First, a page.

Having hit a peak of inventiveness and productivity, Wire have been playing strings of sold out shows and achieving career best album sales, as well as being cited as a strong influence by yet another generation of bands, including Parquet Courts and Savages.
Wire’s latest album is ‘Silver/Lead’, a set of songs which encompasses the optimistic dazzle of ‘Diamonds In Cups’, the menacing widescreen grandeur of ‘Playing Harp For The Fishes’ and the breakneck paced guitar pop of ‘Short Elevated Period’.
Although their 15th studio album is being released on the 40th anniversary of Wire’s debut, ‘Silver/Lead’ has nothing to do with the past and everything to do with the future.
If you’re going to call your band audiobooks, you’d better have some good stories to tell. Stories that should move you and stories to make you move. Stories about real life and surreal life and all that weirdness that you just glimpsed out of the corner of your eye.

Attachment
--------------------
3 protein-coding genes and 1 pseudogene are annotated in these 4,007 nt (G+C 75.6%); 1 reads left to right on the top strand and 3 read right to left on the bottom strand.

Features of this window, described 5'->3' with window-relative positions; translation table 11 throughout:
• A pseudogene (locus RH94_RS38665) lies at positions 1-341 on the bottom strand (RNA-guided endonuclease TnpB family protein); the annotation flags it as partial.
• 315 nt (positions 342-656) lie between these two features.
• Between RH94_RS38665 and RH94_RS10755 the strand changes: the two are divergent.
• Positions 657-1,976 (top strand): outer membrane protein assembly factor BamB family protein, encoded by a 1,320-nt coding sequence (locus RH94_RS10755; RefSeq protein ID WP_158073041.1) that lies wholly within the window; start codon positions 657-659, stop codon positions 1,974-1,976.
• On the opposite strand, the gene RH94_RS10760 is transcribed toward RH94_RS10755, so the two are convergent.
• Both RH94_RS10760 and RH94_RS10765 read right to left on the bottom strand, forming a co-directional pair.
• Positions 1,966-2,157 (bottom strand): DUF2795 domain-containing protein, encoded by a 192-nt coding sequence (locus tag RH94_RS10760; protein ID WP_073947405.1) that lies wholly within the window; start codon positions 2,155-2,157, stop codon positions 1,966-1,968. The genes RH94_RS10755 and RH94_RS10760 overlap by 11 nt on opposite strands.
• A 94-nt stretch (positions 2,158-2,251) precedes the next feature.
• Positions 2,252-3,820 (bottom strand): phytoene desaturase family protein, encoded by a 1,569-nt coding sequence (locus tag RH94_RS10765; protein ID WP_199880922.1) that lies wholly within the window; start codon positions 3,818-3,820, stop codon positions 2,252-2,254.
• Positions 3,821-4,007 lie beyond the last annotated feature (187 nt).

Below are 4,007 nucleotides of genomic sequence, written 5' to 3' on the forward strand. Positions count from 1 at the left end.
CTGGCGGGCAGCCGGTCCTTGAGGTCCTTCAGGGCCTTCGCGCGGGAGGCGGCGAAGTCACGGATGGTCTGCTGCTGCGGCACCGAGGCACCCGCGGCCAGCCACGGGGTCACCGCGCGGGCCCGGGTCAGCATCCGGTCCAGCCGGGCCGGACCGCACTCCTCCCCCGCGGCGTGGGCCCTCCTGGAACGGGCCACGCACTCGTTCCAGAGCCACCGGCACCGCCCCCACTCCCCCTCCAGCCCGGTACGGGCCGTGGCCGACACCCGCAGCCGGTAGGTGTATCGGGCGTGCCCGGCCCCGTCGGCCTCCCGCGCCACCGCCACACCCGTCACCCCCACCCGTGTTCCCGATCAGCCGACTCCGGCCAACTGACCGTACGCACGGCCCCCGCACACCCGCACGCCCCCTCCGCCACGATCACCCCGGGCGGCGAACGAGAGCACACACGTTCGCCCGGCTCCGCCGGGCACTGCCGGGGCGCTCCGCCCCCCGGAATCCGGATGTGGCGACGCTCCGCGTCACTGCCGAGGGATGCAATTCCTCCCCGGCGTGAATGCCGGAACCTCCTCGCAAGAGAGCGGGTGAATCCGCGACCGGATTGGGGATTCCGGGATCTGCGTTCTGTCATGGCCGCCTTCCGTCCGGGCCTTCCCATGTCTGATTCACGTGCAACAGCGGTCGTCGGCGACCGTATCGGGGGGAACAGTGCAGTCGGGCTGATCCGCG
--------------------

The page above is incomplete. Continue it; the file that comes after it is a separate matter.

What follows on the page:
Luckily for you, audiobooks really do. The London based duo have developed a unique ability to conjure up magical aural snapshots that wallop you like bong hits. Each of their discombobulating observations comes stretched out over a series of discomfiting oscillations, like messages from the spirit world or pulp fictions found in a box at the end of your road or a crackling pop broadcast from a far-away galaxy;
Audiobooks are Evangeline Ling and David Wrench. Evangeline is a 21 year old art student and musician from Wimbledon and David is one of the most in demand mixers and producers in modern music, a sometime cohort of Julian Cope and former denizen of North Wales – might seem an unlikely pairing. Yet a chance encounter at a mutual friend’s party just one week after David had moved south to the capital very quickly led to an experimental studio session that’s been going on ever since.
Brighton and London's most insatiable underwater boy band